When a Republican president points out examples of things Republicans like, other people start to understand that Republicans are not the horrible devils that Democrats make them out to be. When the Democrats refused to clap for goodness, it helps people to think “maybe I’m not a Democrat after all”.

This went on and on throughout the speech. The Democrats were silent for tax cuts. The Democrats were silent for hard working Americans. The Democrats were silent for small business owners. The Democrats were silent for lower black unemployment. The Democrats were silent when the national anthem was praised. The Democrats were silent when the flag was celebrated. What came across over and over again was that what is good for America is bad for Democrats, and vice versa.

It was a great speech, and it moved the ball forward as far as the place of conservatism in the culture.

Happy Independence Day 2017!

The Stars and Stripes
The Stars and Stripes

The Declaration of Independence

Here’s the complete text of the Declaration of Independence here.

And now let’s take a look at an article at The Federalist which talks about what the Declaration of Independence tells us about the character of America.

It says:

The Declaration of Independence, Thomas Jefferson famously wrote, was “intended to be an expression of the American mind.” Although not intended as such, it was also an expression of the American character. Woven throughout the text are insights into the minds and virtues of those Lincoln called the “once hardy, brave, and patriotic, but now lamented and departed race of ancestors” who fought for the independence we still enjoy.

This aspect of the Declaration of Independence receives scant attention from scholars and citizens, yet it must be understood. The theory of government elaborated in that text presupposes the existence of citizens who know how to govern themselves and are willing to assert their rights. The American character is the unstated premise of the argument, without which the theory, though still true, doesn’t work in practice.

So, what’s the American character?

What sets us Americans apart is that we do not merely declare for liberty. We staunchly stand for it. To be an American is not only to know that you are born free, it is to have the courage to defend your freedom. This admirable aspect of the American character is evident in the fifth grievance the Declaration levels against the king.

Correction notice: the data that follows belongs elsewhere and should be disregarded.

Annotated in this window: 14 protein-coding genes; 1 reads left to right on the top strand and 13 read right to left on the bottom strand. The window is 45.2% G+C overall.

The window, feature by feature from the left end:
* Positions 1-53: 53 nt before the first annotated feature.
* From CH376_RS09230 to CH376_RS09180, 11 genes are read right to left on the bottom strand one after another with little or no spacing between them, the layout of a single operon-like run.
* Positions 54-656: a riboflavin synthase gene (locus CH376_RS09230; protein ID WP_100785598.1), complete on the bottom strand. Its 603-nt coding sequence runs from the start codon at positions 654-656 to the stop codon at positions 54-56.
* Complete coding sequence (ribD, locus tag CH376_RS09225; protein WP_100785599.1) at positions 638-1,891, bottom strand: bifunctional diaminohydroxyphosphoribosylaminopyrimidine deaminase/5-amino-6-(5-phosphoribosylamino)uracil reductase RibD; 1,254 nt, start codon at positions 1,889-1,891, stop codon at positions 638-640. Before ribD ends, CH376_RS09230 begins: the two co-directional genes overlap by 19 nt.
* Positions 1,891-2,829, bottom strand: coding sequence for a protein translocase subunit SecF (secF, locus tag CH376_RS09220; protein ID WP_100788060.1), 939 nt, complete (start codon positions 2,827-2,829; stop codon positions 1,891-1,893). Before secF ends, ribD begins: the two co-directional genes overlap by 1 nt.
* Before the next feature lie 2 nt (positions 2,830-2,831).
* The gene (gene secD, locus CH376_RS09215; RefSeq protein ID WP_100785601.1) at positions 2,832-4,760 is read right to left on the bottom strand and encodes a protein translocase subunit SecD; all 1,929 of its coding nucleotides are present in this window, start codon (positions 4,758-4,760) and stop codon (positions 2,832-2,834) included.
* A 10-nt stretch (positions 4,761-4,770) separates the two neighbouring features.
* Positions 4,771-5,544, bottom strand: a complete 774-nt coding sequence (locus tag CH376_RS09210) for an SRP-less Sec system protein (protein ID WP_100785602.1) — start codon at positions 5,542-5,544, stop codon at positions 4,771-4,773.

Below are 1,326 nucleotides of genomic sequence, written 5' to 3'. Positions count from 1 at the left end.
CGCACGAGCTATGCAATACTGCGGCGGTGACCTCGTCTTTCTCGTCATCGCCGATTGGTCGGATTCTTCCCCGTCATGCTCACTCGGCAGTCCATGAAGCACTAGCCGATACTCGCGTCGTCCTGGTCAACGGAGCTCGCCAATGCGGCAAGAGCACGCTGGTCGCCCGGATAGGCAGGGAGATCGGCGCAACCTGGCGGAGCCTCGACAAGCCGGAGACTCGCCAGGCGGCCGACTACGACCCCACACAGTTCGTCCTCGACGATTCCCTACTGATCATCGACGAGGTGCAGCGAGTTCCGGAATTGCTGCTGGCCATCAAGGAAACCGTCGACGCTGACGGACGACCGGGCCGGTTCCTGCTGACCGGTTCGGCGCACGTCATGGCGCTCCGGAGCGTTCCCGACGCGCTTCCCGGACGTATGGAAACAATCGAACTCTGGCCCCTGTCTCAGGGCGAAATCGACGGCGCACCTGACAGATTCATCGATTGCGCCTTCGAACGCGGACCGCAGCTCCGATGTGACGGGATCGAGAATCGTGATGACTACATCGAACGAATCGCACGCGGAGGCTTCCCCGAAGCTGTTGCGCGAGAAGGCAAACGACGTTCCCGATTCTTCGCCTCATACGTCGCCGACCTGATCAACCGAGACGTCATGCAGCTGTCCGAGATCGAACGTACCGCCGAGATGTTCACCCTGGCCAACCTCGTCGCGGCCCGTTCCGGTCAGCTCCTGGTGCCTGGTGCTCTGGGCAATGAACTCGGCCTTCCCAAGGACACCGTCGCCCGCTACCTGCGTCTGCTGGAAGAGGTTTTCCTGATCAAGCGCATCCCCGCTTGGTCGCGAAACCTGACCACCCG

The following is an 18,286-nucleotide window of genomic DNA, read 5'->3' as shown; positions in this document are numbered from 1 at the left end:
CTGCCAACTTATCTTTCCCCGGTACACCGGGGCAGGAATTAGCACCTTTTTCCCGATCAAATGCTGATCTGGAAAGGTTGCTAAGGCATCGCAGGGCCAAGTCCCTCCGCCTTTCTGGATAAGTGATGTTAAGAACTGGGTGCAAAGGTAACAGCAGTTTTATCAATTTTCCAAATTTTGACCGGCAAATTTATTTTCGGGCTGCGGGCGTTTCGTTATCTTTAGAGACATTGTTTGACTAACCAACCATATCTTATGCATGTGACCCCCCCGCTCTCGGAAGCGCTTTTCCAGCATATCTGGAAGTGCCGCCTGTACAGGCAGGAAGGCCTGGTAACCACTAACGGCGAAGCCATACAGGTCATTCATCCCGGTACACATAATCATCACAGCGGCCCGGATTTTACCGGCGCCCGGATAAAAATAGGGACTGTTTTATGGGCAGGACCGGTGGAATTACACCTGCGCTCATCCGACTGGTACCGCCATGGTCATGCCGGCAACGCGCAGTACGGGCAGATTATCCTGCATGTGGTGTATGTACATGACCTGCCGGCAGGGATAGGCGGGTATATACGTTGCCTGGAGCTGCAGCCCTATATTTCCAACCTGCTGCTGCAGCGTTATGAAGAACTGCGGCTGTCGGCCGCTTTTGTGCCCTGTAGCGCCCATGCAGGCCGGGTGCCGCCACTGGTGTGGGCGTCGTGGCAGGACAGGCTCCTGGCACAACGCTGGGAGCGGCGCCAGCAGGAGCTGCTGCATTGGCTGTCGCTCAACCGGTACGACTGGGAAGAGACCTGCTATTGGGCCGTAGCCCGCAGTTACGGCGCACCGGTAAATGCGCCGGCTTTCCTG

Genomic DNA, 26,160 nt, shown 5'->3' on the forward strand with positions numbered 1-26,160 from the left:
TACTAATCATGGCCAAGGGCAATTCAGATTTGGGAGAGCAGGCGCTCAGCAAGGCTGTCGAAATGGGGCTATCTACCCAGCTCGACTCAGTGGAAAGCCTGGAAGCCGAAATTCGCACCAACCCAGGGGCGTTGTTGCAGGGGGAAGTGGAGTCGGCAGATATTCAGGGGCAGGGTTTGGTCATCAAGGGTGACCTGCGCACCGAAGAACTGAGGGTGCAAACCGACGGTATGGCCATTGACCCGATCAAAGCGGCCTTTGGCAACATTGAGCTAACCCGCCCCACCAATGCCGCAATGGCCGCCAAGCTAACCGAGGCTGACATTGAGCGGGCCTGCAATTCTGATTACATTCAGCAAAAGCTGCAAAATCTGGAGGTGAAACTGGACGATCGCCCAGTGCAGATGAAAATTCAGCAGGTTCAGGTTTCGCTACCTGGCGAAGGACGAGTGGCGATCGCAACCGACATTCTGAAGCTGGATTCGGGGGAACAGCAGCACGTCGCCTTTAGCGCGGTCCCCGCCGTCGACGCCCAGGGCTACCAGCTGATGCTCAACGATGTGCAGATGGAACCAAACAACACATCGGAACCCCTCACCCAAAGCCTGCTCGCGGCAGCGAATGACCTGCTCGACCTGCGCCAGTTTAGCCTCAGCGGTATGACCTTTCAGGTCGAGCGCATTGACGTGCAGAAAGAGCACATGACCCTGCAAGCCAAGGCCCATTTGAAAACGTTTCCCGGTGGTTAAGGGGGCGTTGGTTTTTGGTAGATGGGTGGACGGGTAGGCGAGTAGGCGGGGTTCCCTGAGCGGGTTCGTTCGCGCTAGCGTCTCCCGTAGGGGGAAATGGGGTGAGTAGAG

It reads: “He has dissolved representative houses repeatedly, for opposing, with manly firmness, his invasions on the rights of the people.” The king acted as monarchs are wont to do. Our forefathers, although they were subjects, did not take his abuses passively. They resisted—with manly firmness.

Today, King George III is long gone. Our representative houses are no longer dissolved at will (although they have unconstitutionally been declared to be in recess). Our rights, however, are still encroached upon, whether by the U.S. Department of Health and Human Services or the Environmental Protection Agency. Thankfully, courageous Americans still push back, like the Green family, who challenged Obamacare’s abortifacient mandate, or the Sacketts, who fought the EPA’s effective seizure of their property.

No charter of liberties or Constitution—not even one handed down by God himself—could ever, on its own, protect the rights of the people. James Madison, the father of our own Constitution, was not so foolish as to place his trust in mere “parchment barriers against the encroaching spirit of power.”

In Federalist No. 57, Madison takes up the question of “what is to restrain the House of Representatives from making legal discriminations in favor of themselves and a particular class of the society?” His answer: “the genius of the whole system; the nature of just and constitutional laws; and above all, the vigilant and manly spirit which actuates the people of America—a spirit which nourishes freedom, and in return is nourished by it.”

The 56 men who signed our Declaration of Independence set the example for their fellow countrymen and for future generations. They did not simply proclaim the universal rights of man. They also pledged “to each other, our Lives, our Fortunes, and our sacred Honor.” And they meant it. Twelve served as combat commanders during the Revolutionary War. Five were captured and imprisoned by the British. Seventeen lost part of their fortunes.

America is not a country for servile men and women. We not only have a right to be free, but a duty to be free. For “when a long train of abuses and usurpations, pursuing invariably the same object evinces a design to reduce them under absolute despotism, it is their right, it is their duty, to throw off such government, and to provide new guards for their future security.” Free as we are, we have no liberty to choose despotism—even if it is sugarcoated, as it is today, with material comfort and license.

[…]Two centuries later, the American character endures, battered and bruised though it may be. It has been corroded by the Progressive faith in government, the sixties ethos of “if it feels good, do it,” and the mindlessness and vulgarity of pop culture. But we can still readily discern among many Americans the habits of mind and the virtues of a free people. For this, we should be grateful on this Fourth of July.

To love liberty means to be willing to stand up for liberty, and that can mean something as simple as 1) not voting for bigger government just because they are handing out money to you and 2) not voting for bigger government because they are letting you do immoral things.